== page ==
Accidental Deliberations: Tuesday Morning Links

This and that for your Tuesday reading. – Derrick O’Keefe highlights why British Columbia’s voters should be careful before lending any credence to the corporate media’s call for yet another term of corrupt Lib government: As expected, The Vancouver Sun and Province, and the Globe and Mail, published editorials urging voters to keep the Liberals ...

Accidental Deliberations: Wednesday Afternoon Links

Miscellaneous material for your mid-week reading. – Owen Jones writes that excessive reliance on corporate profiteers is the reason why the UK’s trains don’t run on time. And Nora Loreto argues that postal banking is needed (among other reasons) to rein in abuses by Canada’s biggest banks. – Shannon Daub examines what British Columbia’s voters ...

Accidental Deliberations: Sunday Afternoon Links

This and that for your Sunday reading. – Janice Fine discusses how the decline of organized labour as a political force has opened the door for the likes of Donald Trump: Just when we need them most, the main institutions that have fought for decent jobs are a shadow of their former selves. Unions that ...

Accidental Deliberations: Thursday Morning Links

This and that for your Thursday reading. – Andrew Jackson makes the case for a review of Canada’s tax system focused on boosting revenue from the wealthy people and corporations who can readily afford it: These tax loopholes are costly. Partial inclusion of capital gains in taxable income costs the federal government alone $3.6 billion ...

Accidental Deliberations: Tuesday Afternoon Links

This and that for your Tuesday reading. – David Dayen highlights the treatment of workers as the most fundamental difference between Scandinavian countries which have achieved both prosperity and social justice, and the U.S. and others which have sacrificed the latter for false promises of the former: But societies make choices at a more elemental ...

Accidental Deliberations: Wednesday Morning Links

Miscellaneous material for your mid-week reading. – John Clarke discusses the challenges facing social movements trying to resist austerity and push for action on poverty in the face of mushy-middle governments who lack any commitment to those principles. Simon Wren-Lewis reminds us of the harm already done by anti-government ideology. And Crawford Kilian makes the ...

Accidental Deliberations: Thursday Morning Links

This and that for your Thursday reading. – Justin Fox explores why it took the economic field in general (with some noteworthy exceptions) decades to start dealing with burgeoning inequality. And Bryce Covert discusses the latest study showing that in looking beyond tax data alone, the level of inequality is even worse than it’s appeared ...

Accidental Deliberations: Wednesday Morning Links

Miscellaneous material for your mid-week reading. – Thom Hartmann highlights how trickle-down economics have swamped the U.S.’ middle class: Creating a middle class is always a choice, and by embracing Reaganomics and cutting taxes on the rich, we decided back in 1980 not to have a middle class within a generation or two. George H.W. ...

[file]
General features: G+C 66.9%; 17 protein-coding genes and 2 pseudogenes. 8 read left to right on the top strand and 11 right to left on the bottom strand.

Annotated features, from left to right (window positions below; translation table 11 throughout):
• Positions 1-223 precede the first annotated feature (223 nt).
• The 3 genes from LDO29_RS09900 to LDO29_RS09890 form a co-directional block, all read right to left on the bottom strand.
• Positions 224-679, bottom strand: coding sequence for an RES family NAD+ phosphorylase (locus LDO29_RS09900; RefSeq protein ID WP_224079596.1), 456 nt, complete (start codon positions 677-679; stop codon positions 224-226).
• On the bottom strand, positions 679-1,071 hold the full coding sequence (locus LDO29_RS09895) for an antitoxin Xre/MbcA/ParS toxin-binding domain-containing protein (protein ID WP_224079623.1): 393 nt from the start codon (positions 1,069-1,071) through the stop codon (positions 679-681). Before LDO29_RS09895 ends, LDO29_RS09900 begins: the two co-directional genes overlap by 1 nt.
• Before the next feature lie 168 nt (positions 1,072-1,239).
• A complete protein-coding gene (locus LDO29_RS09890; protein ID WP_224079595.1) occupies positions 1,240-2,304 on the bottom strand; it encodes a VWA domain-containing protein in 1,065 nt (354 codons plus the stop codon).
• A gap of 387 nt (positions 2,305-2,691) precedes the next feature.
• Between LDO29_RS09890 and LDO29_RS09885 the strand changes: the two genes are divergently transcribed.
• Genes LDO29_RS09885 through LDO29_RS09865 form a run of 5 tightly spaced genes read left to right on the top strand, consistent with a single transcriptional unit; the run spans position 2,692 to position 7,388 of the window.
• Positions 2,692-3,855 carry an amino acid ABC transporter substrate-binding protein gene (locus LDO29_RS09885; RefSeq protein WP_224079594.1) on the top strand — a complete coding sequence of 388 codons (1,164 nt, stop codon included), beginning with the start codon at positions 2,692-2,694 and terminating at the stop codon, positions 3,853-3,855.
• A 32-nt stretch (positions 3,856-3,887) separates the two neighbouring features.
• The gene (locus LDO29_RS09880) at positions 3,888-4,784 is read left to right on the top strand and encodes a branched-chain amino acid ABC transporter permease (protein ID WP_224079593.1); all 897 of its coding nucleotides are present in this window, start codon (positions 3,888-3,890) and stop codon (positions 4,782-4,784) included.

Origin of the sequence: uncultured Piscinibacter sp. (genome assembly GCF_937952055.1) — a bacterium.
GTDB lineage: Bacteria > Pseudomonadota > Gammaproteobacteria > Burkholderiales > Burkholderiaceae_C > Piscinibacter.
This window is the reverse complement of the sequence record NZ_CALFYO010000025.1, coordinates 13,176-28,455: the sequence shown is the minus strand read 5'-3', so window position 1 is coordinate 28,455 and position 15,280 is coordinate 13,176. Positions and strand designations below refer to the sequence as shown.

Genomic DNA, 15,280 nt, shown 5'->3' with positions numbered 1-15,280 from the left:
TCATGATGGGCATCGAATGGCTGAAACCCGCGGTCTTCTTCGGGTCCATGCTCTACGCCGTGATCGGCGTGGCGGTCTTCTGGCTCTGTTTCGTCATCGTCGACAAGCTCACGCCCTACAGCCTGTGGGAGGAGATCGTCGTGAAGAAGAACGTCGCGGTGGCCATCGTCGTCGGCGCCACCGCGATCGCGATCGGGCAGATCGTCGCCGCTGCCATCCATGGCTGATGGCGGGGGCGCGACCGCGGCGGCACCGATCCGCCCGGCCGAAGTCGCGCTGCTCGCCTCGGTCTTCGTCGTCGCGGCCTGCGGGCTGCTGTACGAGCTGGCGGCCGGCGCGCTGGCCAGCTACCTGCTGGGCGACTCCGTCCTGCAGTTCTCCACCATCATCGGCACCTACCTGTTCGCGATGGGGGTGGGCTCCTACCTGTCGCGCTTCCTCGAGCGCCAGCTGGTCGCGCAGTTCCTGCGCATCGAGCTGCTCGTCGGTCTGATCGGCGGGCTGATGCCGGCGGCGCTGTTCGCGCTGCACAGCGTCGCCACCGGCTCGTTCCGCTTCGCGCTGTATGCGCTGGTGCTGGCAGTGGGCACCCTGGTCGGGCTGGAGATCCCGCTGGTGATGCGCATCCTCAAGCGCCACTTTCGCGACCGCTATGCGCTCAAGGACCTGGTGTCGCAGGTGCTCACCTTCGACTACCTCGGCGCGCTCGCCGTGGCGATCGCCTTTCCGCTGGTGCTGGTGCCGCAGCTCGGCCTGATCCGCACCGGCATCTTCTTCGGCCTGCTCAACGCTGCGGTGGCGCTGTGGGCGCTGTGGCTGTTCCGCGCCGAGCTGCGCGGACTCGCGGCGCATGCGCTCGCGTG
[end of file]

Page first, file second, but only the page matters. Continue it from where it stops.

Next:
Accidental Deliberations: Tuesday Morning Links

This and that for your Tuesday reading. – Teresa Ghilarducci laments both the state of the union movement in the U.S., and the lack of any public discussion as to how to rebuild the strongest voice most citizens have against corporate excesses. And Bob Bryan recognizes that unions are nothing short of necessary to a ...

Accidental Deliberations: Sunday Morning Links

Assorted content for your Sunday reading. – Frank Pasquale and Siva Vainhyanathan write that we shouldn’t mistake schemes intended to get around employee standards and other laws for innovations worth celebrating or embracing: Uber has confronted admittedly stifling restrictions on taxi driver licenses in France by launching a service called UberPop. Several authorities in Europe ...

Accidental Deliberations: Wednesday Morning Links

Miscellaneous material for your mid-week reading. – 24 Hours offers a debate as to whether or not we should pursue a basic income – though it’s striking that the “con” case is based almost entirely on a message that a secure income for everybody can’t be achieved, rather than any argument that it shouldn’t. – ...

Melissa Fong: I’m on the radio today at 5pm 101.9FM-Tune in

I will be on the radio with other Ricochet Media editors Jahanzeb Hussain and Derrick O’Keefe today- 5pm, CiTR radio 101.9FM (You can also stream this online here) We will […]

Melissa Fong: Arundhati Roy: A voice for women of colour; opportunity stifled?

“Incredibly disappointed with the organizers of Arundhati Roy’s talk…. did not allow Arundhati to bring out any of her work or political analysis in any meaningful way. The guy talked about typical White Vancouver nonsense …”- Jahanzeb Hussain making critical points on what it means to exercise privilege and teaching lessons on allyship

Accidental Deliberations: Wednesday Morning Links

Miscellaneous material for your mid-week reading. – Derrick O’Keefe calls for a mass movement to stop the Harper Cons in their tracks now, rather than waiting for 2015: Thoughts of ousting Harper in 2015 are well and good, but not nearly sufficient at this perilous moment for democracy and social justice in Canada. Given Bill ...